# Is the swap algorithm in this book correct?

I am reading the book on Algorithms: Design and Analysis, by Harsh Bhasin, and I doubt if I understand section "5.3.2 Reversing the Order of Elements of a Given Array", where it is written: "In order to reverse the order of elements of an array, the following procedure is employed.", but to me it does not seem that the given "procedure" ever changes anything, possibly what am I missing please?
This is the mentioned "procedure":

//temp is a temporary variable
//i is the counter
for(i=0; i<n; i++)
{
temp = a[i];
a [i] = a [n-i-1];
a [n-i-1] = temp;
}


I came up with my own in JS as following, please tell me if I am correct:

let a = [1,2,3,4,5];
let limit = Math.ceil(a.length/2);
let a_length = a.length;
let temp;
for(let i=0;i<limit;i++){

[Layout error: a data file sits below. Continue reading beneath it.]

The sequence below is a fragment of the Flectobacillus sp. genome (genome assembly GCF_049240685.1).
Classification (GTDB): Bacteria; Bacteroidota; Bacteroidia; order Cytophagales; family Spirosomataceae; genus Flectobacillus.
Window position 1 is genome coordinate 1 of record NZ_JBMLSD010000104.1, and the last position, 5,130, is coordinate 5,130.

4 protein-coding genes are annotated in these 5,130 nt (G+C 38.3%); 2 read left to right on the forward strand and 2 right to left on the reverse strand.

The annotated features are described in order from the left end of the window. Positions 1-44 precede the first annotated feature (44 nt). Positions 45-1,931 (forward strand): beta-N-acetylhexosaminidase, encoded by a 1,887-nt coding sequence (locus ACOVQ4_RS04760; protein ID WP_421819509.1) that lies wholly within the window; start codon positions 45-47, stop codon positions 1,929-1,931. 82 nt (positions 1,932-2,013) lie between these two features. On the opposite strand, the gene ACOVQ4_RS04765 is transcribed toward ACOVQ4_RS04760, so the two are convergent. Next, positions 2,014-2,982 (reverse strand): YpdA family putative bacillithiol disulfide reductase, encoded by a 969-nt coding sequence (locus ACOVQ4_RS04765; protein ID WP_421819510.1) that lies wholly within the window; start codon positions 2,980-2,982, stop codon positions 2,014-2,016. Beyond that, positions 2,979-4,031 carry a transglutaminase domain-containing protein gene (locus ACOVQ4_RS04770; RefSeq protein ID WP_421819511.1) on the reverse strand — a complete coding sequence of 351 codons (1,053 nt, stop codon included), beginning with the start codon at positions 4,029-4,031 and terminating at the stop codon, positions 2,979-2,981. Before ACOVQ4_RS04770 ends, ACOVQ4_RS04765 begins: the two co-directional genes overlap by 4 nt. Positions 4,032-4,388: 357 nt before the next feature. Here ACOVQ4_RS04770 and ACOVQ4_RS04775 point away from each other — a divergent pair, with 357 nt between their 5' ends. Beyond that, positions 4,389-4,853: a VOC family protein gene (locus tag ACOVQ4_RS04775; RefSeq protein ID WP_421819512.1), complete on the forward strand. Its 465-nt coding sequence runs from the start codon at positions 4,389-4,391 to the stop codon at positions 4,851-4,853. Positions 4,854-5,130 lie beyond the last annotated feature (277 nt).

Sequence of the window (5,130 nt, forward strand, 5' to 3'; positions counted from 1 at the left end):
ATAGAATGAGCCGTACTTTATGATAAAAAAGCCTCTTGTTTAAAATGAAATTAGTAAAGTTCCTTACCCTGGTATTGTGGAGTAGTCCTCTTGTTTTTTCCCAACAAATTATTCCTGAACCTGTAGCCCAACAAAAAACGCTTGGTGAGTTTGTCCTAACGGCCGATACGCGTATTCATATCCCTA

temp = a[i];
a[i] = a[a_length-i-1];
a[a_length-i-1] = temp;
}


You are right, it should be i < n / 2 for the first loop, i.e. you should only perform the swaps on the first half of the array in order to reverse the array.

By the way, you can just use Math.floor rather than Math.ceil for the JS code, i.e. the index i just needs to be less than the floor of $$n/2$$. Using your ceiling version is still correct, but just does an unnecessary swap of the middle element with itself when $$n$$ is odd (e.g. if $$n=3$$ and the array is $$[2,4,6]$$, then using ceiling will swap the $$4$$ with itself, which is redundant).

• Thank you very much for detailed answer, I wanted to vote up but it does not let me do it for low reputation! I just do "not" understand that if I am right with the assumption, why people down vote my post. – higraphs Feb 25 at 22:25